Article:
Two former inmates from a Kentucky prison arrived in Hopkinton, Massachusetts.
No need to fret, however, this pair has clean records and manners to match. They’re exceptional fetch players as well.
Oscar, an older bearded collie, and Sammy, a black Labrador mix puppy, arrived at the Greyhound Friends kennel, following weeks at Camp Canine – a special training program at a correctional facility in Kentucky.
The Luther Luckett Correctional Facility allows fourteen inmates to work with a dozen shelter dogs as they train them to be obedient. Some of the inmates involved with the program are serving life sentences, however, none have been convicted of domestic abuse or animal cruelty.
The goal of the training program is to prepare the dogs for adoption, while saving them from the unfortunate reality of euthanization.
“Where we live there’s an enormous pet overpopulation problem,” said Jennifer Watkins, Kentucky’s Shamrock Greyhounds shelter director. “Almost every county has to euthanize weekly. Thousands of dogs never get adopted and die.”
During the obedience training at the correctional facility, the dogs learn house-training and simple commands like “sit”, “come”, “lie down” and “stay”. The dogs also go through socialization training as well. Following completion of the program, the dogs are tested with the Canine Good Citizen test, which is nationally recognized.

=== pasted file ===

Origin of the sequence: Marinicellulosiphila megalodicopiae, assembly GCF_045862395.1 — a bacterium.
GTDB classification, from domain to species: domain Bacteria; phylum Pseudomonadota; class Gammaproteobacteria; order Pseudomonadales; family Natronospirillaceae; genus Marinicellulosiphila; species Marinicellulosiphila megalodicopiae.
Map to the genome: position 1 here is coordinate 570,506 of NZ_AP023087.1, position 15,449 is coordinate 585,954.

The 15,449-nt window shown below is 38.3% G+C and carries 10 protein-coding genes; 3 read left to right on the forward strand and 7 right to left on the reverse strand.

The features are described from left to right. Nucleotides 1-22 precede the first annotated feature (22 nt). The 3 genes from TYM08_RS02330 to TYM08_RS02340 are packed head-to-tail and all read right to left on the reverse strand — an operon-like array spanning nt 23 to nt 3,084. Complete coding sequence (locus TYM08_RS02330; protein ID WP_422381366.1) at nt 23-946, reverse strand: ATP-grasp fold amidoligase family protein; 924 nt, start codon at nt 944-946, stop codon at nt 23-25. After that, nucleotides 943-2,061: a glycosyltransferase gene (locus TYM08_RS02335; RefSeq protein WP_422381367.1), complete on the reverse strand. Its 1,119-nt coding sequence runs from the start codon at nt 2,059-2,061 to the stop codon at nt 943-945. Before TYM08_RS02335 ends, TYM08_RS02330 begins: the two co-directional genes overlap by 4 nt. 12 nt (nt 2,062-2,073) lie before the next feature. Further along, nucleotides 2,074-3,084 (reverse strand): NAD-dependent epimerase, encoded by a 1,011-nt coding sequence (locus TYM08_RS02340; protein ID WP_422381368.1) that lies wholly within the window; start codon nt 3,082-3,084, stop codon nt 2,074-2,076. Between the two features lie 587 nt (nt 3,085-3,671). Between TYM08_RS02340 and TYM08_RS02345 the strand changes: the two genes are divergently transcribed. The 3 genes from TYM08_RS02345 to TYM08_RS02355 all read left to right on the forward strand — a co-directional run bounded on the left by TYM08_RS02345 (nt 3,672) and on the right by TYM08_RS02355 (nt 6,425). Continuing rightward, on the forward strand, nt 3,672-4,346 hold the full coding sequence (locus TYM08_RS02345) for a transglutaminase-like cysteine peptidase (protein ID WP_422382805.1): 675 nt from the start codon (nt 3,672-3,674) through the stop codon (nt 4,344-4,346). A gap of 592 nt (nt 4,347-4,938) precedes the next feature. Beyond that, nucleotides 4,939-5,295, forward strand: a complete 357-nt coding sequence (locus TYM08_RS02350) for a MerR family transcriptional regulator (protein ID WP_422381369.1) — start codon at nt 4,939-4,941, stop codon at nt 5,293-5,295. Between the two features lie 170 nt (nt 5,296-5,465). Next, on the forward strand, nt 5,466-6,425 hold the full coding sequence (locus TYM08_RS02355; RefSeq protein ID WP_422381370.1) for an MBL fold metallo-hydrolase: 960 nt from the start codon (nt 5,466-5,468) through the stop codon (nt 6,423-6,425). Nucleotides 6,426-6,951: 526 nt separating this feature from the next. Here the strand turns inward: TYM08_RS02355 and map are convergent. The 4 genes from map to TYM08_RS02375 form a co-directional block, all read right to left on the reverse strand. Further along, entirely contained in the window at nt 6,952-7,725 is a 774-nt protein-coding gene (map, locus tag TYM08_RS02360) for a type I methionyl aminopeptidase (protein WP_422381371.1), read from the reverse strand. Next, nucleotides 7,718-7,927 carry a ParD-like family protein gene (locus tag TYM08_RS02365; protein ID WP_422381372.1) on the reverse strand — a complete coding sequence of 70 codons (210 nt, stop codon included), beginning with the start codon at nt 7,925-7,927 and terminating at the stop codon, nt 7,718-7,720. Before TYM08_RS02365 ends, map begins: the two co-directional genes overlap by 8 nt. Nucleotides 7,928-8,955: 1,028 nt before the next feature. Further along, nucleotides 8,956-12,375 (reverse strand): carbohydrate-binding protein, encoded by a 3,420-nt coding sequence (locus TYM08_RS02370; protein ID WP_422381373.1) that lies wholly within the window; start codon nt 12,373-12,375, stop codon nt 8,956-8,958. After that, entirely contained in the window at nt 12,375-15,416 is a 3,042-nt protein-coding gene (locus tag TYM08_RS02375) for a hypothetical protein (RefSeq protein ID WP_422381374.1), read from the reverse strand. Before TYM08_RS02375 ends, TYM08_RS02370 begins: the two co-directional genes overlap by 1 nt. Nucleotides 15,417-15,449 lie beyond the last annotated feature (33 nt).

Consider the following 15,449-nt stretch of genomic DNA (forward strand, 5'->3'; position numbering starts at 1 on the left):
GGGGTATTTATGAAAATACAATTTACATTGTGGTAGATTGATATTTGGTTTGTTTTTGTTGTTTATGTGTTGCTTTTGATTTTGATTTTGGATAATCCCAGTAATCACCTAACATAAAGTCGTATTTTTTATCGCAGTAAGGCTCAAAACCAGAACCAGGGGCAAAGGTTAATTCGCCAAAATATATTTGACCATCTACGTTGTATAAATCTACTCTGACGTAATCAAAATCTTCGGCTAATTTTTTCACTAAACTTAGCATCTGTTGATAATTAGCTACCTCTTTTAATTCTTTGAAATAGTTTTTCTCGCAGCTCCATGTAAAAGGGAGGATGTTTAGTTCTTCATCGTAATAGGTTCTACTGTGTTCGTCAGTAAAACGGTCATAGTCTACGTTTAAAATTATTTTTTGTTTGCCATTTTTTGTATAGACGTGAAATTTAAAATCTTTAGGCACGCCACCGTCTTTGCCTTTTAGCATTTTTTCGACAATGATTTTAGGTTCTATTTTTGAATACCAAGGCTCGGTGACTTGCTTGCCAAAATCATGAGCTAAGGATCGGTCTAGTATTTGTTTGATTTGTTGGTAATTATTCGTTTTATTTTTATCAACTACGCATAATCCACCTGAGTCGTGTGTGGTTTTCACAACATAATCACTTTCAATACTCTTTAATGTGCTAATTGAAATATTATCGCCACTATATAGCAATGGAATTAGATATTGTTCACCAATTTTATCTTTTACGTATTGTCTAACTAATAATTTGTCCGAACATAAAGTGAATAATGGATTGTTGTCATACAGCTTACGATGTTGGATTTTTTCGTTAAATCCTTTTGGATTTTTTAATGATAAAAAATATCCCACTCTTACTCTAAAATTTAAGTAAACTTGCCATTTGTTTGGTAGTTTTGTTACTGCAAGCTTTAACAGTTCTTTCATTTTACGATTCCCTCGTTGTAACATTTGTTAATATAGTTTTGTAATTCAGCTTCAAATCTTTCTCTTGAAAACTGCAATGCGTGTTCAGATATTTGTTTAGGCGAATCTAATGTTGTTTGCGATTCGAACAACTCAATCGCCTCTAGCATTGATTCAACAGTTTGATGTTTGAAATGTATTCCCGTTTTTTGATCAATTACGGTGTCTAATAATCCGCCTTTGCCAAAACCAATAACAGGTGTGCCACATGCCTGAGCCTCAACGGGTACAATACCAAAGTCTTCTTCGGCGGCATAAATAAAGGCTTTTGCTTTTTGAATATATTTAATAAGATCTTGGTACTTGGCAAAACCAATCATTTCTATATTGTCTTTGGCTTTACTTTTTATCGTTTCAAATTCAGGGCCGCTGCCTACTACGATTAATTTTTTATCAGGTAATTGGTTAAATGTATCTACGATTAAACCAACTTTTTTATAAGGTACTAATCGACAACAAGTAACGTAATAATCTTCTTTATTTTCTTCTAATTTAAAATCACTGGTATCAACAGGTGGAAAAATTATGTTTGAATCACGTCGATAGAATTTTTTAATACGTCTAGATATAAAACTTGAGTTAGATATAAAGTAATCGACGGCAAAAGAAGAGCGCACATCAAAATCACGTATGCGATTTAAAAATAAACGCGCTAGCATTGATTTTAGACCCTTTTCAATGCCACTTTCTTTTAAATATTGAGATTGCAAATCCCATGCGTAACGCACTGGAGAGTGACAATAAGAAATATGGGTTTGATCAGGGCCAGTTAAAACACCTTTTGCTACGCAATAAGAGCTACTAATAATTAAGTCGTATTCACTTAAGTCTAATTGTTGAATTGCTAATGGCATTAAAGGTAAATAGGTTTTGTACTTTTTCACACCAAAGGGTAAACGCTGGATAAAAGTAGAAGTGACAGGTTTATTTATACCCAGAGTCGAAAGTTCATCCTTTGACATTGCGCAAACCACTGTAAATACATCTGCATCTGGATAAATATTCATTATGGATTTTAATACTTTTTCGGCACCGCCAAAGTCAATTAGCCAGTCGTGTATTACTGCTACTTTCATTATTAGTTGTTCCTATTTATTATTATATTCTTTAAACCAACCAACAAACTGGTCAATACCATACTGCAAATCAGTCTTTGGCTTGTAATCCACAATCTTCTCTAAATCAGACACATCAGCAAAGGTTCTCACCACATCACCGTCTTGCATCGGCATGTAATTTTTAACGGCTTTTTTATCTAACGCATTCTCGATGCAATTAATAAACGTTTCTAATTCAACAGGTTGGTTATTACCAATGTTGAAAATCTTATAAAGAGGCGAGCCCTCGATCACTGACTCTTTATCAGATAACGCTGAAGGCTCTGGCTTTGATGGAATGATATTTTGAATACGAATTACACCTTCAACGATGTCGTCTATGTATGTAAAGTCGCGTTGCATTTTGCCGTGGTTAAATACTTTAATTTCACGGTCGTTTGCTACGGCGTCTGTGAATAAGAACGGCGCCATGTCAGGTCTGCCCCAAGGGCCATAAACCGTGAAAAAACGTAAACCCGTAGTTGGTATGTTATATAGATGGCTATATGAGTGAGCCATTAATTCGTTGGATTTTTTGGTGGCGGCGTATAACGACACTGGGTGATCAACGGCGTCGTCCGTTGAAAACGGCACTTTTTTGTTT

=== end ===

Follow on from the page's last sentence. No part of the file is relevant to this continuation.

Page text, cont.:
“The inmate handlers actually get the ability to care for something. … Some of them have never had that opportunity to care for anything,” said Sherry Taylor, the correctional unit administrator who oversees the dog training program. “You have had several guys that really do get something from every dog that they have trained … and it does benefit the local community, not having to put down dogs.”
“Families are changing a bit in today’s time,” Lisanne Mikan, director of the Humane Society in Oldham County, Kentucky, said. “Now you can adopt a dog, it’s housetrained, it’s past chewing … It’s just kind of nice with everybody’s really busy lifestyle. It doesn’t get much easier than this to adopt a perfect dog.”
Each dog who participates in the program are spayed or neutered, and up to date with their vaccinations.
“The prison program dogs are in big demand,” said Greyhound Friends’ founder Louise Coleman, “The Boston Animal Rescue League takes them as fast as they come in …It’s a more sought-after pet.”
Coleman stated that Sammy and Oscar will only be in Hopkinton, MA for about a week.
Anyone interested in adopting either dog can head to www.greyhound.org or call 1-508-435-5969.